Society & Culture - Posted by Dan Stober-Stanford on Monday, January 9, 2012 11:22 - 1 Comment
First female professor’s archive goes digital
STANFORD (US) — The archives of Europe’s first female professor, Laura Bassi, will soon be available online.
Laura Bassi, a noted 18th-century Italian scientist, left behind 6,000 pages of intriguing documents that describe her life and work. They now rest in the archives of the principal municipal library in Bologna, Italy, safe but not accessible to the world at large.
That is about to change.
Stanford University has teamed up with the Bologna library and the Istituto per i beni culturali della Regione Emilia-Romagna to scan Bassi’s archives and make them easily accessible online later this year.
“Bassi was widely admired as an excellent experimenter and one of the best teachers of Newtonian physics of her generation,” says Paula Findlen, a Stanford history professor and an expert on Bassi.
“She inspired some of the most important male scientists of the next generation while also serving as a public example of a woman shaping the nature of knowledge in an era in which few women could imagine playing such a role.”
Stanford will lend its technical expertise to create an easily searchable website. The digitized documents, many of them handwritten, will be translated and explained.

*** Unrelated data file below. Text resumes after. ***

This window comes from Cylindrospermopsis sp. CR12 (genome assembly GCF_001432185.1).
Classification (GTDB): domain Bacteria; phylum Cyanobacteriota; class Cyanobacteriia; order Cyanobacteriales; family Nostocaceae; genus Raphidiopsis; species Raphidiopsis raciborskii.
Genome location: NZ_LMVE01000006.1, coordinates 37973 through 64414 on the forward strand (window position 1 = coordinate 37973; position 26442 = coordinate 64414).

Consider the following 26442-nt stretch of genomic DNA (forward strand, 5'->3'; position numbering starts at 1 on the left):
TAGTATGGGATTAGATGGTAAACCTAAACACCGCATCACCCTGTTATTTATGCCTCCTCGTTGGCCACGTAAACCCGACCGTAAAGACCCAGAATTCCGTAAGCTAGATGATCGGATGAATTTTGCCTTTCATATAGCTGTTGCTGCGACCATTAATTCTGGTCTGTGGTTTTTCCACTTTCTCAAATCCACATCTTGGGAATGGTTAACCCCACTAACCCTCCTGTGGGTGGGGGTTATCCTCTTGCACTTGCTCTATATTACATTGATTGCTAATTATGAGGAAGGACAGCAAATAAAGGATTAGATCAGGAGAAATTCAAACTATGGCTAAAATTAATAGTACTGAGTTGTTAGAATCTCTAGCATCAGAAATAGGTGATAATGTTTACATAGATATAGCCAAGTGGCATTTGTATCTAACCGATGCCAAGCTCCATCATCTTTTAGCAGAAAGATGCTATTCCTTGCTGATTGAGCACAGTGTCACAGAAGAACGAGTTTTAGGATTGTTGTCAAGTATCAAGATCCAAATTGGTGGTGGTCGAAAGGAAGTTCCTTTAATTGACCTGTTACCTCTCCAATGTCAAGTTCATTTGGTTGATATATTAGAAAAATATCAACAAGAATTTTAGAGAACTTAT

Bassi experimented in her house, which she shared with her husband, Giuseppe Veratti, also a scientist, and their eight children. “Her home was known as a place for interesting and unusual things to happen,” says Andrew Herkovic, the director of communications and development for Stanford’s libraries.
Laura Bassi was born in 1711 and died in 1778. She was the second woman to receive a university degree in Europe and the first to be offered an official teaching position in any European university.
Bassi had a significant influence on the scientific culture of the Enlightenment in Italy. She was the most prominent female member of Italy’s leading scientific society, the Bologna Academy of Sciences, and helped create a network of experimenters and teachers connecting Italy with France and England.
“As an erstwhile student of Italian archival material, I am very pleased that Stanford is working with the Archiginnasio to bring the Bassi material to a wider audience,” says Michael A. Keller, a librarian at Stanford.
The Istituto per i beni culturali della Regione Emilia-Romagna was established in 1974 to support and advise the regional government on cultural heritage policy and to act as an advisory body to local authorities.
The Biblioteca comunale dell’Archiginnasio, founded in 1801, is one of Italy’s most important municipal libraries. Its rich print and manuscript collections reflect the special place that Bologna holds in the history of science, academia and culture.
“I always have great pleasure in seeing the collections of the Archiginnasio enhanced and made known to a wide public,” says Pierangelo Bellettini, director of the Bologna Municipal Libraries.
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